“Our results and those from previous studies should be taken into account when revising guidelines on how to manage the health of women with PCOS in the long term,” said lead author Dr. Clarissa Frandsen, of the Danish Cancer Society Research Center in Copenhagen.
“Unfortunately, there is no effective screening for early detection of ovarian cancer. Both patients and clinicians will benefit from improved knowledge of the potential long-term health risks associated with PCOS,” she added.
While ovarian cancer is not as prevalent as breast cancer, it is three times more deadly. This research by the Danish Cancer Research Center and Herlev Hospital in Denmark focused on epithelial ovarian cancer, which starts on the surface of the ovary and accounts for about 90% of ovarian tumors.
The study included all 1.7 million women born in Denmark from January 1940 through December 1993, except for those who emigrated, died, were diagnosed with cancer or had surgery to remove their ovaries and fallopian tubes before the start of the study.
Additional analysis was done on women who had reached the age of 51, which is the average age in Denmark for menopause.
The study found that 6,490 women were diagnosed with epithelial ovarian cancer and 2,990 with borderline ovarian tumors during a median follow-up time of 26 years.
The researchers discovered that the risk of developing ovarian cancer was significantly greater among postmenopausal women compared to those without PCOS.
In addition, the risk was more than double for a type of ovarian tumor known as serous borderline among PCOS patients. While these abnormal cells are not classified as cancer, they also are not completely benign. Studies show they can lead to ovarian cancer later on. PCOS affects about 10% of women of childbearing age.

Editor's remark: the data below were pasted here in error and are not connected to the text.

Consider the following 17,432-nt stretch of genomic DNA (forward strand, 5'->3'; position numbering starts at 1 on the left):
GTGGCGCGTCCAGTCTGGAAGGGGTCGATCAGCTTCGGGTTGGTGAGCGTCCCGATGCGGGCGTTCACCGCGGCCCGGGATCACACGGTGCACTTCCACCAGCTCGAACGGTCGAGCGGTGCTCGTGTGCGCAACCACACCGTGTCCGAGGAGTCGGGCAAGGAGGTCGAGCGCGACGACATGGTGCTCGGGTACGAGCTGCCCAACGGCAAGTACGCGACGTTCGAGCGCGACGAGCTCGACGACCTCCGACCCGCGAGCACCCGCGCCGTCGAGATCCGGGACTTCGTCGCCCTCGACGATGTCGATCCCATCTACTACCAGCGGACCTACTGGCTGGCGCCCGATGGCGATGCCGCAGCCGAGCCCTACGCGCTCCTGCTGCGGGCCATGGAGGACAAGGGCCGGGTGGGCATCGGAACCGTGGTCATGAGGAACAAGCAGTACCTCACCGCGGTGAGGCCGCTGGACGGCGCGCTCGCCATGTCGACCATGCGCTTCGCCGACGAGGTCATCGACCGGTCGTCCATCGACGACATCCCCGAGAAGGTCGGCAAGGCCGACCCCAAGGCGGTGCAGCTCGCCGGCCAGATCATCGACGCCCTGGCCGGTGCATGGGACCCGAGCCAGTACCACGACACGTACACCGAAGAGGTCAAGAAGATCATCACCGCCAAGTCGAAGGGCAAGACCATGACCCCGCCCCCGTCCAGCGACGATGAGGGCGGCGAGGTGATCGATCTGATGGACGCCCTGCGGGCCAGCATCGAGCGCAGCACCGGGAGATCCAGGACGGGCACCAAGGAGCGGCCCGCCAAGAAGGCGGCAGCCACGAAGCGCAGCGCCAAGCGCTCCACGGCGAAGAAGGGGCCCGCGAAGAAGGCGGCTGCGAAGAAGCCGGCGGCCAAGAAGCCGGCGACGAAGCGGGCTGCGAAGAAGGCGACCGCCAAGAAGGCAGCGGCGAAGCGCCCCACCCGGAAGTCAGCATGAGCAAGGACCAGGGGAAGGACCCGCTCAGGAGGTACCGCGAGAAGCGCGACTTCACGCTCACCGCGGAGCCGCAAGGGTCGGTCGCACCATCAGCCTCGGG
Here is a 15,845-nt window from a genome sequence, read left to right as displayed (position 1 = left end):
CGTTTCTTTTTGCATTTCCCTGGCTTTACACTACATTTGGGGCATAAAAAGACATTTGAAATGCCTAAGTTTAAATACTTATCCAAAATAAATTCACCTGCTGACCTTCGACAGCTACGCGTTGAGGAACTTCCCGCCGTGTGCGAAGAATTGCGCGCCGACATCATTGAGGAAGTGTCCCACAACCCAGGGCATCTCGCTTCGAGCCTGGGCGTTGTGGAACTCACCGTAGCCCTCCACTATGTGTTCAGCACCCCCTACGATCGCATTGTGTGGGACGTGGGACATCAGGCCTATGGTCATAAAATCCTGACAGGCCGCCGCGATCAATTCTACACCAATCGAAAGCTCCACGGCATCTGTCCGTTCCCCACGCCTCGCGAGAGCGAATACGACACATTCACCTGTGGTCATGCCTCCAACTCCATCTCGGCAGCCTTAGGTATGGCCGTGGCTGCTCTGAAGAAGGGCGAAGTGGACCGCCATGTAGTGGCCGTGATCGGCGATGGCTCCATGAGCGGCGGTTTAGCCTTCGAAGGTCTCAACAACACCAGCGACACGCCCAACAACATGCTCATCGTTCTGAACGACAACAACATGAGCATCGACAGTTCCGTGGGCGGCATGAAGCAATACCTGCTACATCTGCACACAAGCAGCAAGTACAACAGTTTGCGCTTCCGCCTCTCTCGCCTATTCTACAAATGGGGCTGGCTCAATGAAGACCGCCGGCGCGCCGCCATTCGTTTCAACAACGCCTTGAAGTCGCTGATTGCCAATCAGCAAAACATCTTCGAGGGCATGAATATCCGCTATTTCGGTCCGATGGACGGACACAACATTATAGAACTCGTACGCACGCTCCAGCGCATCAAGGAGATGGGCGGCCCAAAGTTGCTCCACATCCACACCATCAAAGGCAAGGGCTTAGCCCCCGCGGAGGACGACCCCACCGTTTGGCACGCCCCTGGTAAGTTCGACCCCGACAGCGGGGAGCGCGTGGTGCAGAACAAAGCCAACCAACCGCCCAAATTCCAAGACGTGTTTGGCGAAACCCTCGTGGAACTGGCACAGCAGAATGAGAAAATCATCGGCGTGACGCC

The findings were presented Monday at the European Society of Human Reproduction and Embryology (ESHRE) annual meeting, in Copenhagen, and simultaneously published online in the International Journal of Cancer.
“PCOS is a common but complex condition that represents a serious public health issue. It can affect a woman’s chance of becoming pregnant and increase the odds of other diseases,” Dr. Maria Cristina Magli, laboratory director at The Italian Society for the Study of Reproductive Medicine in Bologna and immediate past chair of the ESHRE, said in a meeting news release.
“The odds of women with PCOS being diagnosed with ovarian cancer are very low. But the more that is known about the risks, the better doctors are able to monitor patients, especially those [in] postmenopause,” Magli added.
A study limitation is the low number of ovarian cancer cases despite the large study population.
The study authors said the data were “highly valid” but that diagnosis of PCOS is challenging, and they were unable “to account for changes in diagnostic practices over time.”
The research also did not examine why postmenopausal women were more likely to develop ovarian cancer. Long-term exposure to potential cancer-causing factors could be a reason, including excess production of male sex hormones, Frandsen said.
The Office on Women’s Health has more on polycystic ovary syndrome.
SOURCE: European Society of Human Reproduction and Embryology, news release, June 26, 2023
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